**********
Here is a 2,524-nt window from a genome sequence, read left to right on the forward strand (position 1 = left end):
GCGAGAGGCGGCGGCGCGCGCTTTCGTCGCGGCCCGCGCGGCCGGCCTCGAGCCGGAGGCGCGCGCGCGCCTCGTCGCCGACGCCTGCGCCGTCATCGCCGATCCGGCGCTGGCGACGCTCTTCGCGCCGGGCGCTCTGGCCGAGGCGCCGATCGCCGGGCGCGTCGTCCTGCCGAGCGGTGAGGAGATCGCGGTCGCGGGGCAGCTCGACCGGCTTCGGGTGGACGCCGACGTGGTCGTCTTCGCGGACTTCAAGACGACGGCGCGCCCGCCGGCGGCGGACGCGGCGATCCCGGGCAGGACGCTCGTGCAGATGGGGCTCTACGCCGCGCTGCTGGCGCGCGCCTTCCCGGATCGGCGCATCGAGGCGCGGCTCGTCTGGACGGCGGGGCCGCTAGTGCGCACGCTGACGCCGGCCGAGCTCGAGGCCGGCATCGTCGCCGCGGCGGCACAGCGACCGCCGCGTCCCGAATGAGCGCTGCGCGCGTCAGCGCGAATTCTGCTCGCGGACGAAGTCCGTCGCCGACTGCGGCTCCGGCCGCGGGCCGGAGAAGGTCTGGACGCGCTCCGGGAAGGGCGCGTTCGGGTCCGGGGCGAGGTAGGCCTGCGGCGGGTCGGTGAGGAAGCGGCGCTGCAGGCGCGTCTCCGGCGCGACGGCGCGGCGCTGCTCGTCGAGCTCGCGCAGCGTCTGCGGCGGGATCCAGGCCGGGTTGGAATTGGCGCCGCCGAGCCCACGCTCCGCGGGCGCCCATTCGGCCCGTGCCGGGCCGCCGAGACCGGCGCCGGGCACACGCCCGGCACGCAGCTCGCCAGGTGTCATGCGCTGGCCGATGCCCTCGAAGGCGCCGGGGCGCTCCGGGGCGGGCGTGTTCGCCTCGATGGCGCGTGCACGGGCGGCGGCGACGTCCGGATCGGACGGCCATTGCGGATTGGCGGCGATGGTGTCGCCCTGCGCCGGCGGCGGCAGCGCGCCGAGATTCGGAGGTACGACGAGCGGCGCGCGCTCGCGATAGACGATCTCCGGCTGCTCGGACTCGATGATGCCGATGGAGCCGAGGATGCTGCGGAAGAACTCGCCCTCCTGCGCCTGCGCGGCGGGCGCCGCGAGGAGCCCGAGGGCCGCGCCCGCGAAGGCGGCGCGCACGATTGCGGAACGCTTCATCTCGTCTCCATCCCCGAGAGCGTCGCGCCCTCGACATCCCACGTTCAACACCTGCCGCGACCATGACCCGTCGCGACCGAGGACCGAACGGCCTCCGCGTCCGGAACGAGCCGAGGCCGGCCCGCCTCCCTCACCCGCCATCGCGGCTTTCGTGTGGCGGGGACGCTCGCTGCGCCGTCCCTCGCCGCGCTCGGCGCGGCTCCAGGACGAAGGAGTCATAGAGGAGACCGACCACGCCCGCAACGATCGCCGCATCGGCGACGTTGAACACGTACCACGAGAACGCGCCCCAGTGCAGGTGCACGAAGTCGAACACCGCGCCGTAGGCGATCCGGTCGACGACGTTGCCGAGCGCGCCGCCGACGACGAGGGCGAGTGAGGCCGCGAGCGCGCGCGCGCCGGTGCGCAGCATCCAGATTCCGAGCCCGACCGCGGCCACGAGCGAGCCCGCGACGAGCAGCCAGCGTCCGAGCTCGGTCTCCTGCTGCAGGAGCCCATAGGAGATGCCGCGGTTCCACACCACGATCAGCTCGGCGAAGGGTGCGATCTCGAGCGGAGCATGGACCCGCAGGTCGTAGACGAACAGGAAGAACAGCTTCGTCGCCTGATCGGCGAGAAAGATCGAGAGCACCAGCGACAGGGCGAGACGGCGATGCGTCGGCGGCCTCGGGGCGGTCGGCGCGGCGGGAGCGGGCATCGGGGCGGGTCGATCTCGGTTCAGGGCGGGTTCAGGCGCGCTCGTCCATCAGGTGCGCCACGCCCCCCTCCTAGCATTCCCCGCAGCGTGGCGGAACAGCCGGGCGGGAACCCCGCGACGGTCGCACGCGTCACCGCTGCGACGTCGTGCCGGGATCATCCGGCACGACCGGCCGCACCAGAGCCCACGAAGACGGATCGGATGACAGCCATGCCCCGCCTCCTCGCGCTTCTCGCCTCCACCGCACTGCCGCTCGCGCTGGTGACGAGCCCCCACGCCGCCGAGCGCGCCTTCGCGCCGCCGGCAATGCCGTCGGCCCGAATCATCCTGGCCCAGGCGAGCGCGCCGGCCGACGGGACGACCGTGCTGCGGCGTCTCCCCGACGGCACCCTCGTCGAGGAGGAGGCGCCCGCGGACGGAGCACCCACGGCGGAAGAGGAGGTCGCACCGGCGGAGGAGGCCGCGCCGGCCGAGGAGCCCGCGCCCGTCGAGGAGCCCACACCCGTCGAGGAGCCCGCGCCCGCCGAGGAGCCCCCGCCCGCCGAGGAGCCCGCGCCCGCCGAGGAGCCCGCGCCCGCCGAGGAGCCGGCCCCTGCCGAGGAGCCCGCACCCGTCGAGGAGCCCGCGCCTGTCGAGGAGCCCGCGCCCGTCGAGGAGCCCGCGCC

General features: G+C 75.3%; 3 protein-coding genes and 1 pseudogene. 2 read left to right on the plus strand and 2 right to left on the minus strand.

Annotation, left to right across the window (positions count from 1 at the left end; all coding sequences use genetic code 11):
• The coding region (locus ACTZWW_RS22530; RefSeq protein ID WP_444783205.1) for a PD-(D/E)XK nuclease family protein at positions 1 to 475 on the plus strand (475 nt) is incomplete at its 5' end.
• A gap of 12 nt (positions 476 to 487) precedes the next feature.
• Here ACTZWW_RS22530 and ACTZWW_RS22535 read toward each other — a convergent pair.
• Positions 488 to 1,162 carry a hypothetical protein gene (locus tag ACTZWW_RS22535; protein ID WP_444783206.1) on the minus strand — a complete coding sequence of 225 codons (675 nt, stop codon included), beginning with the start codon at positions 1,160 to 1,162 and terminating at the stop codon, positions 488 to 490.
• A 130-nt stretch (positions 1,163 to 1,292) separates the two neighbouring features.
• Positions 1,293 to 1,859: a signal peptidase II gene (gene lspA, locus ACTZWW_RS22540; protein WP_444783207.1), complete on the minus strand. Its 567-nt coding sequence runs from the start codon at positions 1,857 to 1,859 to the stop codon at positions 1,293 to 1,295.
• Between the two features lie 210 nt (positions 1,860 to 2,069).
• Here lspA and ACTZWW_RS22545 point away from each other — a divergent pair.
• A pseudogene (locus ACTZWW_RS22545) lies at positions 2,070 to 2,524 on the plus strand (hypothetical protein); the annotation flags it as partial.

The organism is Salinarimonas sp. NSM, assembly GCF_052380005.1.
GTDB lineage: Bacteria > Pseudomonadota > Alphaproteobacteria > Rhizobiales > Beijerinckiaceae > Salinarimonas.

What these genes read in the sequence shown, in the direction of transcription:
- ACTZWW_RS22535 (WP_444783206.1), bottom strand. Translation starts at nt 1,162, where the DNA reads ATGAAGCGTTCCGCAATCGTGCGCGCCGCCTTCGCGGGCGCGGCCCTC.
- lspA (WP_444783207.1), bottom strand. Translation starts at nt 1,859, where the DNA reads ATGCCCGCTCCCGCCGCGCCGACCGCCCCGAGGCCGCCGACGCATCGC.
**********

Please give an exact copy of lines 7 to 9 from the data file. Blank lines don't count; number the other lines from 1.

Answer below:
• Here ACTZWW_RS22530 and ACTZWW_RS22535 read toward each other — a convergent pair.
• Positions 488 to 1,162 carry a hypothetical protein gene (locus tag ACTZWW_RS22535; protein ID WP_444783206.1) on the minus strand — a complete coding sequence of 225 codons (675 nt, stop codon included), beginning with the start codon at positions 1,160 to 1,162 and terminating at the stop codon, positions 488 to 490.
• A 130-nt stretch (positions 1,163 to 1,292) separates the two neighbouring features.